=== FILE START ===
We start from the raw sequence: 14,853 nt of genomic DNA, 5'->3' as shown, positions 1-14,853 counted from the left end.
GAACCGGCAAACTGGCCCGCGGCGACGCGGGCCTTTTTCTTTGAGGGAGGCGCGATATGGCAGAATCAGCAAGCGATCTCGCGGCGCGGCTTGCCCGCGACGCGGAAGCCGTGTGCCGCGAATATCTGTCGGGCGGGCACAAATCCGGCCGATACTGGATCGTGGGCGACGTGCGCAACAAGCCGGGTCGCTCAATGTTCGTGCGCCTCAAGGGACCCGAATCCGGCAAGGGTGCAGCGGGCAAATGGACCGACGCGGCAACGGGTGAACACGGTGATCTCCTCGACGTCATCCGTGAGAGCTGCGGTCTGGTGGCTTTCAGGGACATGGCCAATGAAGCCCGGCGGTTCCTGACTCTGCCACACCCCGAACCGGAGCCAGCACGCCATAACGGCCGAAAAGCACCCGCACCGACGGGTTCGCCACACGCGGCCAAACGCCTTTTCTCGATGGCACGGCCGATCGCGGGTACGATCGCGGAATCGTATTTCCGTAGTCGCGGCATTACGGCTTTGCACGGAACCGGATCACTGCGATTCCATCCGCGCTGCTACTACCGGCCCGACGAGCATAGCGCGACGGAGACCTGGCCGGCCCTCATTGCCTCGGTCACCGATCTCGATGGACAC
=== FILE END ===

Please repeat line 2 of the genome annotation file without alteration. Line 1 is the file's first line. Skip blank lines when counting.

GAACCGGCAAACTGGCCCGCGGCGACGCGGGCCTTTTTCTTTGAGGGAGGCGCGATATGGCAGAATCAGCAAGCGATCTCGCGGCGCGGCTTGCCCGCGACGCGGAAGCCGTGTGCCGCGAATATCTGTCGGGCGGGCACAAATCCGGCCGATACTGGATCGTGGGCGACGTGCGCAACAAGCCGGGTCGCTCAATGTTCGTGCGCCTCAAGGGACCCGAATCCGGCAAGGGTGCAGCGGGCAAATGGACCGACGCGGCAACGGGTGAACACGGTGATCTCCTCGACGTCATCCGTGAGAGCTGCGGTCTGGTGGCTTTCAGGGACATGGCCAATGAAGCCCGGCGGTTCCTGACTCTGCCACACCCCGAACCGGAGCCAGCACGCCATAACGGCCGAAAAGCACCCGCACCGACGGGTTCGCCACACGCGGCCAAACGCCTTTTCTCGATGGCACGGCCGATCGCGGGTACGATCGCGGAATCGTATTTCCGTAGTCGCGGCATTACGGCTTTGCACGGAACCGGATCACTGCGATTCCATCCGCGCTGCTACTACCGGCCCGACGAGCATAGCGCGACGGAGACCTGGCCGGCCCTCATTGCCTCGGTCACCGATCTCGATGGACAC